For dinner on St. Mark’s Day, most Venetians will eat a simple dish: risi e bisi in the Venetian dialect: a risotto of rice and peas with pancetta and onion, in years past brought with great ceremony to the doge. Peas as a symbol of spring, rice for abundance. The day marks, as well, Liberation Day throughout Italy: the Festa della Liberazione. It is a national holiday, marking the day in 1945 that ended the Fascist regime and the Nazi occupation of Italy.

St. Mark is, of course, one of the evangelists, and he is credited with writing the Second of the four Gospels. He is often depicted writing or holding his Gospel, but he is also symbolized by a winged lion, which is thought to come from his description of St. John the Baptist as “a voice crying in the wilderness.” The wings come from Ezekiel’s vision of four winged creatures as evangelists. He lived for many years in Alexandria and was martyred there, too, but his relics were stolen from Alexandria and brought to Venice in 828, where they are enshrined at the basilica on St. Mark’s Square… where so many rosebuds will be exchanged today, symbols of love eternal.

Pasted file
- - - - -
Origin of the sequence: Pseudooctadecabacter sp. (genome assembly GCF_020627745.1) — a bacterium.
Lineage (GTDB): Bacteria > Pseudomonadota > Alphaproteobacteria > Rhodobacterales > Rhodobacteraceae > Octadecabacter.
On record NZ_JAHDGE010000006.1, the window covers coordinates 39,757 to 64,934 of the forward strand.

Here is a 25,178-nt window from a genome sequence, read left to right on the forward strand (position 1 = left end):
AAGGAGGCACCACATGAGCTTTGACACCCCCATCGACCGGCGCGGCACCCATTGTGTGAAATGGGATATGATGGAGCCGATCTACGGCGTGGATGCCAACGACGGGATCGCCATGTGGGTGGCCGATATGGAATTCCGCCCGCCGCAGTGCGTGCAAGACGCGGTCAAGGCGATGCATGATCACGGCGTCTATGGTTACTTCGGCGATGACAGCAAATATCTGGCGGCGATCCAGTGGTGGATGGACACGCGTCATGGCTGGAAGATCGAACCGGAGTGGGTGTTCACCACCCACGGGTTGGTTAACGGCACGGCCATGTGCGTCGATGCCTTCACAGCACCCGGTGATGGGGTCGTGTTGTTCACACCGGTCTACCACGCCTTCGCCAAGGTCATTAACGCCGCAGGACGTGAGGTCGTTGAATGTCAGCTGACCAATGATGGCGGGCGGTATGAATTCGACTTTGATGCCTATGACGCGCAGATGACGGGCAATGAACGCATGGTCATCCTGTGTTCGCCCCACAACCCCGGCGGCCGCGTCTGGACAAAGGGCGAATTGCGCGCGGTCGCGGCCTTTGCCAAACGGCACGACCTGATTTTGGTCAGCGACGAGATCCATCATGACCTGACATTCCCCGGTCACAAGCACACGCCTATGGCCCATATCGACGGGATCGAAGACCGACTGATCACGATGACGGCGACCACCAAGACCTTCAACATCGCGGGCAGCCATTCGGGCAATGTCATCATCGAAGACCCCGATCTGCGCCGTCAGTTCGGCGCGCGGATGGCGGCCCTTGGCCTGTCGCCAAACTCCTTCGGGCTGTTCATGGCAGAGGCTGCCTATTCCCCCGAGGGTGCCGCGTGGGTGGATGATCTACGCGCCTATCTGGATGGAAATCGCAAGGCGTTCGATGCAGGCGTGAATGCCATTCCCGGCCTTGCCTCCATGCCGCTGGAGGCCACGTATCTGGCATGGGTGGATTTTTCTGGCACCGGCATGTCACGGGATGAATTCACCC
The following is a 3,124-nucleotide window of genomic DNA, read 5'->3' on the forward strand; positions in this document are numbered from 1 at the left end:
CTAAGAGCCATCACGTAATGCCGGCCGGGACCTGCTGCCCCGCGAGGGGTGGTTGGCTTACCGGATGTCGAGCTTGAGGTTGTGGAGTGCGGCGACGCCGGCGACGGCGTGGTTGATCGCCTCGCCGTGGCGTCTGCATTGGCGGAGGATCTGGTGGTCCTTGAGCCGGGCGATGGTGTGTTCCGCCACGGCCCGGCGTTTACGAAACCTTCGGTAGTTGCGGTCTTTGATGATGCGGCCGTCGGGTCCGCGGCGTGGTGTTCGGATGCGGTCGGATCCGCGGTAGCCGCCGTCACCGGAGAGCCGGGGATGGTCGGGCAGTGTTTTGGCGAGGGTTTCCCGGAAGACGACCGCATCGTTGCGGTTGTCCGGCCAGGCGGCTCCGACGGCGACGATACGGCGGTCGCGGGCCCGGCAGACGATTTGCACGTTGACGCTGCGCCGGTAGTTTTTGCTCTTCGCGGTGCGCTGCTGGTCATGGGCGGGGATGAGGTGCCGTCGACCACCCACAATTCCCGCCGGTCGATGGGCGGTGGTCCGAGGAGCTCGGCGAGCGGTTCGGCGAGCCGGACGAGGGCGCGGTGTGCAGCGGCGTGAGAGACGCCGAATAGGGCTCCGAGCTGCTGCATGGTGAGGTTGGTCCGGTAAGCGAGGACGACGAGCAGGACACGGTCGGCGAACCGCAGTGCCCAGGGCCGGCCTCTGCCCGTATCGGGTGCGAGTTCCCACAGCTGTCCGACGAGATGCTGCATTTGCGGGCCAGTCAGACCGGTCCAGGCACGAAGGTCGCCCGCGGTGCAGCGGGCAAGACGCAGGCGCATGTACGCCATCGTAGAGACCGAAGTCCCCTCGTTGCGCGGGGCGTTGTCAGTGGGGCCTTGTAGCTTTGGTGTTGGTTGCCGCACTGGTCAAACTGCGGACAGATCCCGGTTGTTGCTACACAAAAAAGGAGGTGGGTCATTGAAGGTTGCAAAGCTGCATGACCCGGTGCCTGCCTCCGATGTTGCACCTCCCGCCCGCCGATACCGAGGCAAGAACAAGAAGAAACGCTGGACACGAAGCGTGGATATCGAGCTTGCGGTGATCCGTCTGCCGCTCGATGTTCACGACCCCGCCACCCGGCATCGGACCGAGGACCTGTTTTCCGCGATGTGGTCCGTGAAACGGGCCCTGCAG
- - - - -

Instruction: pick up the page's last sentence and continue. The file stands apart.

SHOP OUR SPRING SALE!
It’s still spring and at our online catalog right now, you may use discount code BLOSSOM to save $10 on your $85 purchase, plus get free domestic shipping, too. That’s a total savings of $19.50. Spend less than $85 and our flat rate shipping fee of $9.50 applies. CLICK HERE to shop; you know we appreciate your support immensely.

COME SEE OUR NEW SHOP!
We make small improvements to our new shop every week. Currently, we are building a staircase to the loft, and we’re planning a proper Grand Opening for Old Midsummer in late June (in fact, please go ahead and put the weekend of June 21, 22, & 23 on your calendar). I’ll keep you posted about it here and on our Instagram and Facebook pages (@conviviobookworks). We don’t have regular hours currently, but until we do, if you’d like to come shop or just see the place (or us), we welcome you to come visit by appointment. Email us to schedule a time. The new shop is located at 1110 North G Street, Suite D, in Lake Worth Beach, Florida 33460.

Image: The flag of La Serenissima: the Republic of Venice, with the image of San Marco as a winged lion, holding his Gospel.